Book Two in the critically acclaimed The Fire Sermon trilogy-- The Hunger Games meets Cormac McCarthy's The Road in this richly imagined post-apocalyptic series by award-winning poet Francesca Haig. Four hundred years in the future, the Earth has turned primitive following a nuclear fire that has laid waste to civilization and nature. Though the radiation fallout has ended, for some unknowable reason every person is born with a twin. Of each pair, one is an Alpha--physically perfect in every way; and the other an Omega--burdened with deformity, small or large. With the Council ruling an apartheid-like society, Omegas are branded and ostracized while the Alphas have gathered the world's sparse resources for themselves. Though proclaiming their superiority, for all their effort, Alphas cannot escape one harsh fact: whenever one twin dies, so does the other. Cass is a rare Omega, one burdened with psychic foresight. While her twin, Zach, gains power on the Alpha Council, she dares to dream the most dangerous dream of all: equality. For daring to envision a world in which Alphas and Omegas live side-by-side as equals, both the Council and the Resistance have her in their sights.
The book of Esther : a novel by Barton, Emily, 1969-
What if an empire of Jewish warriors that really existed in the Middle Ages had never fallen--and was the only thing standing between Hitler and his conquest of Russia? Eastern Europe, August 1942. The Khazar kaganate, an isolated nation of Turkic warrior Jews, lies between the Pontus Euxinus (the Black Sea) and the Khazar Sea (the Caspian). It also happens to lie between a belligerent nation to the west that the Khazars call Germania--and a city the rest of the world calls Stalingrad. After years of Jewish refugees streaming across the border from Europa, fleeing the war, Germania launches its siege of Khazaria. Only Esther, the daughter of the nation's chief policy adviser, sees the ominous implications of Germania's disregard for Jewish lives. Only she realizes that this isn't just another war but an existential threat. After witnessing the enemy warplanes' first foray into sovereign Khazar territory, Esther knows she must fight for her country. But as the elder daughter in a traditional home, her urgent question is how . Before daybreak one fateful morning, she embarks on a perilous journey across the open steppe. She seeks a fabled village of Kabbalists who may hold the key to her destiny: their rumored ability to change her into a man so that she may convince her entire nation to join in the fight for its very existence against an enemy like none Khazaria has ever faced before. The Book of Esther is a profound saga of war, technology, mysticism, power, and faith. This novel--simultaneously a steampunk Joan of Arc and a genre-bending tale of a counterfactual Jewish state by a writer who invents worlds out of Calvino or Borges ( The New Yorker )--is a stunning achievement. Reminiscent of Michael Chabon's The Yiddish Policemen's Union and Philip Roth's The Plot Against America , The Book of Esther reaffirms Barton's place as one of her generation's most gifted storytellers.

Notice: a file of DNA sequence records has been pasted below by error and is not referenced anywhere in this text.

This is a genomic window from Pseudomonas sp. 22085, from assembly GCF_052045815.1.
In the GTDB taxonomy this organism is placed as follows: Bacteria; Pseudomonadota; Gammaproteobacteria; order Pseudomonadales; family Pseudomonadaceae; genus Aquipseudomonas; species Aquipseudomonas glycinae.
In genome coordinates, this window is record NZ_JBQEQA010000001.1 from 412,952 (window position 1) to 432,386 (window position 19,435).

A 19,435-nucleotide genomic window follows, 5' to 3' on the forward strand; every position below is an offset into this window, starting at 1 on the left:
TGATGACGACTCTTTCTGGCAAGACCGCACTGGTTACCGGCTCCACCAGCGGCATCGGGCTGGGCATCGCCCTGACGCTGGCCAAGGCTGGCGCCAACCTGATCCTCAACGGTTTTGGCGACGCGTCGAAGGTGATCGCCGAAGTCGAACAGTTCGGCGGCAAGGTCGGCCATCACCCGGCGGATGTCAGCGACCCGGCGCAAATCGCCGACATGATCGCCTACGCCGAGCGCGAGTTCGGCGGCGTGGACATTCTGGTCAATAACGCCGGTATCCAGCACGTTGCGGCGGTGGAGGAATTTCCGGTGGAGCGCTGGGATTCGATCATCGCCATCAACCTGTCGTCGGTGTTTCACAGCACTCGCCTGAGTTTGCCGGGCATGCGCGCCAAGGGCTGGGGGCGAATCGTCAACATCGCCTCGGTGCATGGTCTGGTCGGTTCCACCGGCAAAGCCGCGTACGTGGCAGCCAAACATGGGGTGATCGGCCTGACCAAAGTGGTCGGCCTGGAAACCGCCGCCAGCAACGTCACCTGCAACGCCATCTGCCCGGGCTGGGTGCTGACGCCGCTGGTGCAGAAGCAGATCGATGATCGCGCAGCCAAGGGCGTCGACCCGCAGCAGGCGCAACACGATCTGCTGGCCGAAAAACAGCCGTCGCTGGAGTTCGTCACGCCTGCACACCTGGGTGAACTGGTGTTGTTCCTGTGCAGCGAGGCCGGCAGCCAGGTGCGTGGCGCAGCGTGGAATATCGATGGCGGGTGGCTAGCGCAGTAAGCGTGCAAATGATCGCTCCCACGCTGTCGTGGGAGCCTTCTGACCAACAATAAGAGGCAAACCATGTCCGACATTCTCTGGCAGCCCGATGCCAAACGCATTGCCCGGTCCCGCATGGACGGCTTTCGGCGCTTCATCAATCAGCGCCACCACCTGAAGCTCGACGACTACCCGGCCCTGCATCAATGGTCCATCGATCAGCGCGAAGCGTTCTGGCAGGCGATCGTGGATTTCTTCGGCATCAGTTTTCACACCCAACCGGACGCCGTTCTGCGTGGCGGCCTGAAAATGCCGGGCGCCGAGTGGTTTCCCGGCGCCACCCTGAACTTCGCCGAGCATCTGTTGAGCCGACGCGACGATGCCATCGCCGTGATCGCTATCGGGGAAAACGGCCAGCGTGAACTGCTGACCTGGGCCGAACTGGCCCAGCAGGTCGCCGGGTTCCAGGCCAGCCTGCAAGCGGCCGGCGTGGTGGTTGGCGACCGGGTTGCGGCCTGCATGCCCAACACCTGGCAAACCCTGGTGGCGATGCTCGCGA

The course of love : a novel by De Botton, Alain.
The Course of Love is a return to the form that made Mr. de Botton's name in the mid-1990s....love is the subject best suited to his obsessive aphorizing, and in this novel he again shows off his ability to pin our hopes, methods and insecurities to the page. -- The New York Times The long-awaited and beguiling second novel from Alain de Botton that tracks the beautifully complicated arc of a romantic partnership, from the internationally bestselling author of How Proust Can Change Your Life. De Botton's essay Why You Will Marry the Wrong Person ( The New York Times, May 28, 2016), which draws from The Course of Love, was the #1 most emailed article for days. We all know the headiness and excitement of the early days of love. But what comes after? In Edinburgh, a couple, Rabih and Kirsten, fall in love. They get married, they have children--but no long-term relationship is as simple as happily ever after. The Course of Love is a novel that explores what happens after the birth of love, what it takes to maintain love, and what happens to our original ideals under the pressures of an average existence. You experience, along with Rabih and Kirsten, the first flush of infatuation, the effortlessness of falling into romantic love, and the course of life thereafter. Interwoven with their story and its challenges is an overlay of philosophy--an annotation and a guide to what we are reading. This is a Romantic novel in the true sense, one interested in exploring how love can survive and thrive in the long term. The result is a sensory experience--fictional, philosophical, psychological--that urges us to identify deeply with these characters and to reflect on his and her own experiences in love. Fresh, visceral, and utterly compelling, The Course of Love is a provocative and life-affirming novel for everyone who believes in love.